Tag Archives: Butch Cassidy and the Sundance Kid

The World According to Garp (1982)

The name “George Roy Hill” might not be a household name here in 2016, but if the man himself doesn’t ring a bell you probably still know his films. Butch Cassidy and the Sundance Kid and The Sting are his best, riding high on the indomitable pairing of Robert Redford and Paul Newman. That pair would be separated for Hill’s ensuing films The Great Waldo Pepper and Slap Shot, both of which are well-crafted if not ultimately as powerful as those other two. The one that might throw you for a loop is The World According to Garp, a film from late in Hill’s career starring Robin Williams in his first dramatic role.

…that phrase doesn’t mean what it did back then, though, because “Williams in a dramatic role” isn’t as much of a novelty nor is it even something that seems worthy of being highlighted today. Dead Poets, One Hour Photo, Good Will Hunting, Awakenings and Fisher King let Williams be Williams — not merely Comedic Williams or Dramatic Williams — and despite the films themselves being best suited to the “Drama” category at your local rental store you probably don’t think twice about the star being a guy who most consider to be one of the funniest ever to walk the planet.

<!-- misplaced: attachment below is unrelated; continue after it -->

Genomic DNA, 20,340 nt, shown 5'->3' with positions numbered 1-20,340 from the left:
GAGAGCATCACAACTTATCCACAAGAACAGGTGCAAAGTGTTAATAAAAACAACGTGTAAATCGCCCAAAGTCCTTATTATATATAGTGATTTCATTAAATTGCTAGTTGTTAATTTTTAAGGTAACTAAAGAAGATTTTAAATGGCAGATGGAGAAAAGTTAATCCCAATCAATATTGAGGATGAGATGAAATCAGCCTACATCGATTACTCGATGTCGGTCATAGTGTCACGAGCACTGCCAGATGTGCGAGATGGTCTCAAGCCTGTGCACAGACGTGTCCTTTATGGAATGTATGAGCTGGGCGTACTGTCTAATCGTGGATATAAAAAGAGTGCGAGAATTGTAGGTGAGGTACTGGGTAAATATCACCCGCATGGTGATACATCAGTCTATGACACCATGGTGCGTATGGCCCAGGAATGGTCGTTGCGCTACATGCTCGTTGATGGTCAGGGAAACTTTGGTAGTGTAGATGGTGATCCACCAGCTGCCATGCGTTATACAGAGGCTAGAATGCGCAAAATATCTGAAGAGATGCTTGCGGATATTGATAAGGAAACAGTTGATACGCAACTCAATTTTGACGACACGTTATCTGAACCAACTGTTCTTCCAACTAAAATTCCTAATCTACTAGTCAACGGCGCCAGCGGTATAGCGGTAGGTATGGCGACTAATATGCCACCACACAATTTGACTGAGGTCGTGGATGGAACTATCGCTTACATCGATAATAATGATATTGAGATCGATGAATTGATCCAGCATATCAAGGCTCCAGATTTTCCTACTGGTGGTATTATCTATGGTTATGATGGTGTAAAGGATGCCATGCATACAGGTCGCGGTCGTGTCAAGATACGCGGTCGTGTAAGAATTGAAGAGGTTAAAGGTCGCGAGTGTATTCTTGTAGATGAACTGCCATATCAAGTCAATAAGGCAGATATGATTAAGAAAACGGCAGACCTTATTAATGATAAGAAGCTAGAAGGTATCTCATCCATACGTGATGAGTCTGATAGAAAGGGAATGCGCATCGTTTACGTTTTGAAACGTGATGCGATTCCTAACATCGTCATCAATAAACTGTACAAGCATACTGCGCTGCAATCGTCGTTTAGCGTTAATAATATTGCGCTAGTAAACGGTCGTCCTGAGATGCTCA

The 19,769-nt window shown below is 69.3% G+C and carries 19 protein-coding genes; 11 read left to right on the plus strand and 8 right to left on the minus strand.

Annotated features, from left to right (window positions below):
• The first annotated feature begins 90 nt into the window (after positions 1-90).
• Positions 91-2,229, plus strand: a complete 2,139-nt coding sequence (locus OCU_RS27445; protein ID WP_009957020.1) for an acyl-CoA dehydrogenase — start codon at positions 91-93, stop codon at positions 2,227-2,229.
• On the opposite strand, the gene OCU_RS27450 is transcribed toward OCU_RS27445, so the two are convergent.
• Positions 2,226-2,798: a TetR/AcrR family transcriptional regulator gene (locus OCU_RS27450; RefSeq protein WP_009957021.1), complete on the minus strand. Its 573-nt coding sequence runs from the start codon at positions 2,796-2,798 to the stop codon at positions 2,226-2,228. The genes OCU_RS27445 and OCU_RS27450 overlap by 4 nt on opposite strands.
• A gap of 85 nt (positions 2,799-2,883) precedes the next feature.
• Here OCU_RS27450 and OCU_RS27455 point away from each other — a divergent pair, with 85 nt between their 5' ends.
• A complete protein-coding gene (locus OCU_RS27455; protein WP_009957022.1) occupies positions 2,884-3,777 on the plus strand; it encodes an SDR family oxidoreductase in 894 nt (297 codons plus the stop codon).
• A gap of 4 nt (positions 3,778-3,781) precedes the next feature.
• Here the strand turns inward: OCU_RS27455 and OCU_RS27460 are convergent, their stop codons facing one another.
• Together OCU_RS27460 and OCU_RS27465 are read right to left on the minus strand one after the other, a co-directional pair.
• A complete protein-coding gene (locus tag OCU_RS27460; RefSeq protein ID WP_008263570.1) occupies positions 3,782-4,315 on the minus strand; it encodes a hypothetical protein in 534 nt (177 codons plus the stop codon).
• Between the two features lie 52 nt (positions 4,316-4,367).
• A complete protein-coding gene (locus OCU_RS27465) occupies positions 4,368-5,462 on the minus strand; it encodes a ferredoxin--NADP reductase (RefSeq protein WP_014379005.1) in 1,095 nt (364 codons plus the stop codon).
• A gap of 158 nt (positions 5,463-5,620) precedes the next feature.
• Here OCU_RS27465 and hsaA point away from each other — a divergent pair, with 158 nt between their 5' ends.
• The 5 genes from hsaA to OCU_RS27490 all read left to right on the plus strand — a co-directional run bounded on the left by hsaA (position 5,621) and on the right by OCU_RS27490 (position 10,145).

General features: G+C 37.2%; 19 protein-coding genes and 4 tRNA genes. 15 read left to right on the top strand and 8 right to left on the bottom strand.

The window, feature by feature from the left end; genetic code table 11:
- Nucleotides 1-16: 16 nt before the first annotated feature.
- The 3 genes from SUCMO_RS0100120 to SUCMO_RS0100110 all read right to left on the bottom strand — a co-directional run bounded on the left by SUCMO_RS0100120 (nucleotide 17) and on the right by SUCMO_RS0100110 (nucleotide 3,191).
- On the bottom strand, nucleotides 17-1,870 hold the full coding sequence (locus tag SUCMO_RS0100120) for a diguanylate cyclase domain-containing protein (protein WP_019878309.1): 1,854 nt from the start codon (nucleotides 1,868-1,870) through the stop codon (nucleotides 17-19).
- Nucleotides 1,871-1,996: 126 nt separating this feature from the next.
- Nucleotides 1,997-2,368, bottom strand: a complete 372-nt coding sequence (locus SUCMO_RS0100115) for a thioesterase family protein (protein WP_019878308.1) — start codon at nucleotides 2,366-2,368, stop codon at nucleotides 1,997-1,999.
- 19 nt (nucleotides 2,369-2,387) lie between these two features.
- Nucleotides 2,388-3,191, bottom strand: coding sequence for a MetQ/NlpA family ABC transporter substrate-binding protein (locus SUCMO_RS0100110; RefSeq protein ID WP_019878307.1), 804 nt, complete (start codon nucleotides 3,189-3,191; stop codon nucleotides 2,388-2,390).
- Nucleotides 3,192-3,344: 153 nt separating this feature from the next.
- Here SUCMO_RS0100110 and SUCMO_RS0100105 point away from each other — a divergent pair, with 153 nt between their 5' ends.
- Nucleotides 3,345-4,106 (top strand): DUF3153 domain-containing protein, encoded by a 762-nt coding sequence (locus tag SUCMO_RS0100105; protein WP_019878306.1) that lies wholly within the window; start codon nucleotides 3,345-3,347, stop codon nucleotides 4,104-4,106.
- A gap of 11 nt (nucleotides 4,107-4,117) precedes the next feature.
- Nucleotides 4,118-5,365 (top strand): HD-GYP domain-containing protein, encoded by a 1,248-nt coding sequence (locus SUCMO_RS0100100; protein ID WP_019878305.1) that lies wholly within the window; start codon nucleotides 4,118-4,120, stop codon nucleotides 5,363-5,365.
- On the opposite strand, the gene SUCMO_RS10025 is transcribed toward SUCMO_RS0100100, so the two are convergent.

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Kiss of the Spider Woman (1985)

In the wake of the 88th Academy Awards we’ve arbitrarily decided to revisit the Year in Film of three decades ago, reviewing a selection of films that were either honored at the 58th Oscars, snubbed, or overlooked altogether. Out of Africa was the major winner that year, scooping up seven trophies, but of course the question everyone always asks after the Best Picture mic drops is whether or not the winner is deserving. Spotlight, more of a traditional cinematic experience than the likes of The Revenant, was a mild surprise to don this year’s crown. If we dispense with the niceties, we might say that Spotlight — though undoubtedly a strong film about a powerful true tale, well-crafted, well-acted, well-received — simply isn’t a cinematic experience on par with Revenant. And if we did the same 30 years ago we might find a similar scenario with Kiss of the Spider Woman.

Every once in a while a movie rears its head from the past and simply begins, production credits appearing and giving way to the title, the opening credits, the first scene, and off to the races. Nowadays it’s far more common to preface all of that with casting news, screener reviews, trailers, trailers for the next trailers, interviews with the stars wherein the plot of the movie is dissected before the film is even released, etc. Rarely do we get to experience a movie as is, shorn of all the machinery. For me, Kiss of the Spider Woman was one such rarity. I knew the title and knew that William Hurt won an Oscar for his role, and that’s it. Hitting play was in the grandest sense a leap into an unknown territory of infinite possibility, even if in the quotidian sense it was just something to do on a lazy late Wednesday evening.

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Thunderbolt and Lightfoot (1974)